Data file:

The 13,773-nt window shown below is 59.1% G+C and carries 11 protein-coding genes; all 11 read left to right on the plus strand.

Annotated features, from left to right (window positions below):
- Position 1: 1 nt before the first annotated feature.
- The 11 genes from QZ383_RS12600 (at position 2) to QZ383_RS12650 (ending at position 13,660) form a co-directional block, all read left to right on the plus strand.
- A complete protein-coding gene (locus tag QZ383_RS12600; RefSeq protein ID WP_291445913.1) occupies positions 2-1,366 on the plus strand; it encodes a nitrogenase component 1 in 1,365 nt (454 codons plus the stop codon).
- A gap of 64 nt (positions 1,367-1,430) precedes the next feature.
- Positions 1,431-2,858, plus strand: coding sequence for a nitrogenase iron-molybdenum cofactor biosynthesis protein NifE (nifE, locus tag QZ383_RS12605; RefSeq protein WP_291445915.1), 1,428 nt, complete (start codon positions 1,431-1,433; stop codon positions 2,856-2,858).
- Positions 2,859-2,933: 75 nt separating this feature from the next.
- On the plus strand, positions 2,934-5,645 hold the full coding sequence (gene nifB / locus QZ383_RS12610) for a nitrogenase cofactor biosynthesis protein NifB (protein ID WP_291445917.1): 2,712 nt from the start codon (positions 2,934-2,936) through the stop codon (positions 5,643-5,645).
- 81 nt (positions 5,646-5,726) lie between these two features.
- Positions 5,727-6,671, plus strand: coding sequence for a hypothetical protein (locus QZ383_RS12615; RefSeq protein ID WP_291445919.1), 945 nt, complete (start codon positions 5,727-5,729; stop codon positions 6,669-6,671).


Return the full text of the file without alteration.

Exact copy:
The 13,773-nt window shown below is 59.1% G+C and carries 11 protein-coding genes; all 11 read left to right on the plus strand.

Annotated features, from left to right (window positions below):
- Position 1: 1 nt before the first annotated feature.
- The 11 genes from QZ383_RS12600 (at position 2) to QZ383_RS12650 (ending at position 13,660) form a co-directional block, all read left to right on the plus strand.
- A complete protein-coding gene (locus tag QZ383_RS12600; RefSeq protein ID WP_291445913.1) occupies positions 2-1,366 on the plus strand; it encodes a nitrogenase component 1 in 1,365 nt (454 codons plus the stop codon).
- A gap of 64 nt (positions 1,367-1,430) precedes the next feature.
- Positions 1,431-2,858, plus strand: coding sequence for a nitrogenase iron-molybdenum cofactor biosynthesis protein NifE (nifE, locus tag QZ383_RS12605; RefSeq protein WP_291445915.1), 1,428 nt, complete (start codon positions 1,431-1,433; stop codon positions 2,856-2,858).
- Positions 2,859-2,933: 75 nt separating this feature from the next.
- On the plus strand, positions 2,934-5,645 hold the full coding sequence (gene nifB / locus QZ383_RS12610) for a nitrogenase cofactor biosynthesis protein NifB (protein ID WP_291445917.1): 2,712 nt from the start codon (positions 2,934-2,936) through the stop codon (positions 5,643-5,645).
- 81 nt (positions 5,646-5,726) lie between these two features.
- Positions 5,727-6,671, plus strand: coding sequence for a hypothetical protein (locus QZ383_RS12615; RefSeq protein ID WP_291445919.1), 945 nt, complete (start codon positions 5,727-5,729; stop codon positions 6,669-6,671).